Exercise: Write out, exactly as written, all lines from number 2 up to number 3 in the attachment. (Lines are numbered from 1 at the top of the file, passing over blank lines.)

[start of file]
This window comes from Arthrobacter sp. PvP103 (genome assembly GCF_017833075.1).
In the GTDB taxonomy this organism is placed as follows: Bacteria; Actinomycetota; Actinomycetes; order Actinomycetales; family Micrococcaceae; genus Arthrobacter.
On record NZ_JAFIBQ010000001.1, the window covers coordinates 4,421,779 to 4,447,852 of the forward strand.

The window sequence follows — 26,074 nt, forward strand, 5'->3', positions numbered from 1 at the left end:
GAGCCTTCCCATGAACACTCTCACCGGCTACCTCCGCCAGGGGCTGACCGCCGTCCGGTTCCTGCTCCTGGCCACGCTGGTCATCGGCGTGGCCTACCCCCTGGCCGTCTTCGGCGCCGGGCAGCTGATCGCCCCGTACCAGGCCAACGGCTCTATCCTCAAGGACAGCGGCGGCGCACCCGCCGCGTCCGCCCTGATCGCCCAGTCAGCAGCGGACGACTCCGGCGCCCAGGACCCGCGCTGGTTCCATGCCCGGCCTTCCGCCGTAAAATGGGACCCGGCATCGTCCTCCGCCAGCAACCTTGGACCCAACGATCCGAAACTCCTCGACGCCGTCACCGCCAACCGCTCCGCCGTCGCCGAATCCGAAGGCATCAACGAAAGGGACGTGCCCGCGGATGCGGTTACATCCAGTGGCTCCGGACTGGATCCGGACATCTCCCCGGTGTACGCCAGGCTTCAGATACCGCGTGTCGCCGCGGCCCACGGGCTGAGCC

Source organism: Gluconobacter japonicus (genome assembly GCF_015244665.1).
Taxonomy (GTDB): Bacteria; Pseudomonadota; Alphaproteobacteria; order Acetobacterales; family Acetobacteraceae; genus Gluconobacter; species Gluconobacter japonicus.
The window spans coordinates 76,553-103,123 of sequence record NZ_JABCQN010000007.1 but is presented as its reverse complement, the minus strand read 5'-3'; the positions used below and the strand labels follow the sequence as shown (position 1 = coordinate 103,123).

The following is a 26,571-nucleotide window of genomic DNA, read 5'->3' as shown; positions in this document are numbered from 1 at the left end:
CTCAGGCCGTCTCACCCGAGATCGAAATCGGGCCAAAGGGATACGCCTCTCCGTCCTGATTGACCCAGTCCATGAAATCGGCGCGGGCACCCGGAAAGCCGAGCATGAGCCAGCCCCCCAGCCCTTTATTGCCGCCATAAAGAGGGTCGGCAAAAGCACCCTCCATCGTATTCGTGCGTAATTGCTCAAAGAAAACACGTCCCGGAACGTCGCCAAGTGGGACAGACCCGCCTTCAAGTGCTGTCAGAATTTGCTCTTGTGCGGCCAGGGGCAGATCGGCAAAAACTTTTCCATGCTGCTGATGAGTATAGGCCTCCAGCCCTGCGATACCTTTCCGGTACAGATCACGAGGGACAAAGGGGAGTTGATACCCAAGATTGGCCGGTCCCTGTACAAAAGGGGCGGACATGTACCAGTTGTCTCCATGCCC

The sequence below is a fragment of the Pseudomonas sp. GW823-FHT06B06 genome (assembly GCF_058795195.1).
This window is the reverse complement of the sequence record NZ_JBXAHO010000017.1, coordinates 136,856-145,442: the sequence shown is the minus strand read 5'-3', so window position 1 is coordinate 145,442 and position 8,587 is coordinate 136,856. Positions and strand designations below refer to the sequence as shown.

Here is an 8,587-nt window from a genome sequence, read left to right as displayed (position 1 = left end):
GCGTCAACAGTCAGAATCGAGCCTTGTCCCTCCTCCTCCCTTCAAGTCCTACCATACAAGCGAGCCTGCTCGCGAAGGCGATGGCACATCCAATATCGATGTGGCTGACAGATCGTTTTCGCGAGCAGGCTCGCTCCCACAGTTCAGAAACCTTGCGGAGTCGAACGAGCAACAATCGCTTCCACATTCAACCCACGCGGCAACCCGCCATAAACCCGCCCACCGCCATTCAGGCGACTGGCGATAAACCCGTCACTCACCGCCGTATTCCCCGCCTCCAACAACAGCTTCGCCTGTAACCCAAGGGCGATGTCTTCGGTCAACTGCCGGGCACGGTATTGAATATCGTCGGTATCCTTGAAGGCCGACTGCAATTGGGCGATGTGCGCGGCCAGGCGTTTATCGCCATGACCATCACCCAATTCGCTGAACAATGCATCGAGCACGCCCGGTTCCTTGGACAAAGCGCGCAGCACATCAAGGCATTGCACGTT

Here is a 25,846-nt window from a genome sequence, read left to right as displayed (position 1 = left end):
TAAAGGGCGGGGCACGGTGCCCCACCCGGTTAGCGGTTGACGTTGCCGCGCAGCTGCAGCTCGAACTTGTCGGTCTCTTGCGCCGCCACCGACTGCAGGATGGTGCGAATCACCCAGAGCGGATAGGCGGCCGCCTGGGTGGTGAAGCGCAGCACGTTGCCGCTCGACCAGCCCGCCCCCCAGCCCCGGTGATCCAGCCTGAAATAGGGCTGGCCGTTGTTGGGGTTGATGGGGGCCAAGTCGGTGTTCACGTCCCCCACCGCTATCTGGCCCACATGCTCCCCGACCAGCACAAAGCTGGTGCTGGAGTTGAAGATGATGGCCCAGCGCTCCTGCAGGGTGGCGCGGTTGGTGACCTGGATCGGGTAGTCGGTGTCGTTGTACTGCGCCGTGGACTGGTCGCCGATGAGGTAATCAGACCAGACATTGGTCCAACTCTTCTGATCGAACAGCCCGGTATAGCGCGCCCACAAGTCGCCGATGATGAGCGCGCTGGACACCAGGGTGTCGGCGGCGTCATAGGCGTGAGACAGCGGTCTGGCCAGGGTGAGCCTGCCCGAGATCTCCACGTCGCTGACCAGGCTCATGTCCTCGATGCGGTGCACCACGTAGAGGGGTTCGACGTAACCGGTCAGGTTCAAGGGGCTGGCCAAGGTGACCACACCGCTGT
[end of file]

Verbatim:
In the GTDB taxonomy this organism is placed as follows: Bacteria; Actinomycetota; Actinomycetes; order Actinomycetales; family Micrococcaceae; genus Arthrobacter.
On record NZ_JAFIBQ010000001.1, the window covers coordinates 4,421,779 to 4,447,852 of the forward strand.